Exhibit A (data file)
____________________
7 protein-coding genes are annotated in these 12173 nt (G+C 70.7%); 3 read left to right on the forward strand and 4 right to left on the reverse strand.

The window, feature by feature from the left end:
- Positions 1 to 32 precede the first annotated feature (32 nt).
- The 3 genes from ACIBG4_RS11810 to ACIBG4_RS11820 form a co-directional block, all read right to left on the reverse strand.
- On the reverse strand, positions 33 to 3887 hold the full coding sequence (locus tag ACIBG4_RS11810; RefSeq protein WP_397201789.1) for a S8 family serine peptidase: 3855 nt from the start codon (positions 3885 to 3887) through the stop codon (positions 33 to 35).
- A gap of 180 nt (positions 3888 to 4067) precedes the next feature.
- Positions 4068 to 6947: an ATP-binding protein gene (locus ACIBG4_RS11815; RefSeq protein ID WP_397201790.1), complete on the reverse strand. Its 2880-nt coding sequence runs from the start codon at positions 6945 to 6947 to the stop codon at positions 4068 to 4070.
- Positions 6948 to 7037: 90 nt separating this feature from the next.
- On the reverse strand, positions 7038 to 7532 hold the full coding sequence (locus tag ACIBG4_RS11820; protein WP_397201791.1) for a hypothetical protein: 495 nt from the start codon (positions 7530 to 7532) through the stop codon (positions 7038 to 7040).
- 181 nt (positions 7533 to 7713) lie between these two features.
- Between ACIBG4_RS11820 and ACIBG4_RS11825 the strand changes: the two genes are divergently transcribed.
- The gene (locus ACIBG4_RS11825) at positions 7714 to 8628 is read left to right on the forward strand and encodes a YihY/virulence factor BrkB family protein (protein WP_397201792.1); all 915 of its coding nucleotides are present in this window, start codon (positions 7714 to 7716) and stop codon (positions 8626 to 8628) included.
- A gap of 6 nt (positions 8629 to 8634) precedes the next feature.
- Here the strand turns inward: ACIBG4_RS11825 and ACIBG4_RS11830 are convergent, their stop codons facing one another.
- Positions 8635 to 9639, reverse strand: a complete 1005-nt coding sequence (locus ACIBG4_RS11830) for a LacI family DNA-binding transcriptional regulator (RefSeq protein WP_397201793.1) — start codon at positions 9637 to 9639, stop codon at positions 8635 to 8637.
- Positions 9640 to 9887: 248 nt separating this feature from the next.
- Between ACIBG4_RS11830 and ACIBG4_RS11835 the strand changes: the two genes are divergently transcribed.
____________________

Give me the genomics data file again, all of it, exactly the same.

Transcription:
7 protein-coding genes are annotated in these 12173 nt (G+C 70.7%); 3 read left to right on the forward strand and 4 right to left on the reverse strand.

The window, feature by feature from the left end:
- Positions 1 to 32 precede the first annotated feature (32 nt).
- The 3 genes from ACIBG4_RS11810 to ACIBG4_RS11820 form a co-directional block, all read right to left on the reverse strand.
- On the reverse strand, positions 33 to 3887 hold the full coding sequence (locus tag ACIBG4_RS11810; RefSeq protein WP_397201789.1) for a S8 family serine peptidase: 3855 nt from the start codon (positions 3885 to 3887) through the stop codon (positions 33 to 35).
- A gap of 180 nt (positions 3888 to 4067) precedes the next feature.
- Positions 4068 to 6947: an ATP-binding protein gene (locus ACIBG4_RS11815; RefSeq protein ID WP_397201790.1), complete on the reverse strand. Its 2880-nt coding sequence runs from the start codon at positions 6945 to 6947 to the stop codon at positions 4068 to 4070.
- Positions 6948 to 7037: 90 nt separating this feature from the next.
- On the reverse strand, positions 7038 to 7532 hold the full coding sequence (locus tag ACIBG4_RS11820; protein WP_397201791.1) for a hypothetical protein: 495 nt from the start codon (positions 7530 to 7532) through the stop codon (positions 7038 to 7040).
- 181 nt (positions 7533 to 7713) lie between these two features.
- Between ACIBG4_RS11820 and ACIBG4_RS11825 the strand changes: the two genes are divergently transcribed.
- The gene (locus ACIBG4_RS11825) at positions 7714 to 8628 is read left to right on the forward strand and encodes a YihY/virulence factor BrkB family protein (protein WP_397201792.1); all 915 of its coding nucleotides are present in this window, start codon (positions 7714 to 7716) and stop codon (positions 8626 to 8628) included.
- A gap of 6 nt (positions 8629 to 8634) precedes the next feature.
- Here the strand turns inward: ACIBG4_RS11825 and ACIBG4_RS11830 are convergent, their stop codons facing one another.
- Positions 8635 to 9639, reverse strand: a complete 1005-nt coding sequence (locus ACIBG4_RS11830) for a LacI family DNA-binding transcriptional regulator (RefSeq protein WP_397201793.1) — start codon at positions 9637 to 9639, stop codon at positions 8635 to 8637.
- Positions 9640 to 9887: 248 nt separating this feature from the next.
- Between ACIBG4_RS11830 and ACIBG4_RS11835 the strand changes: the two genes are divergently transcribed.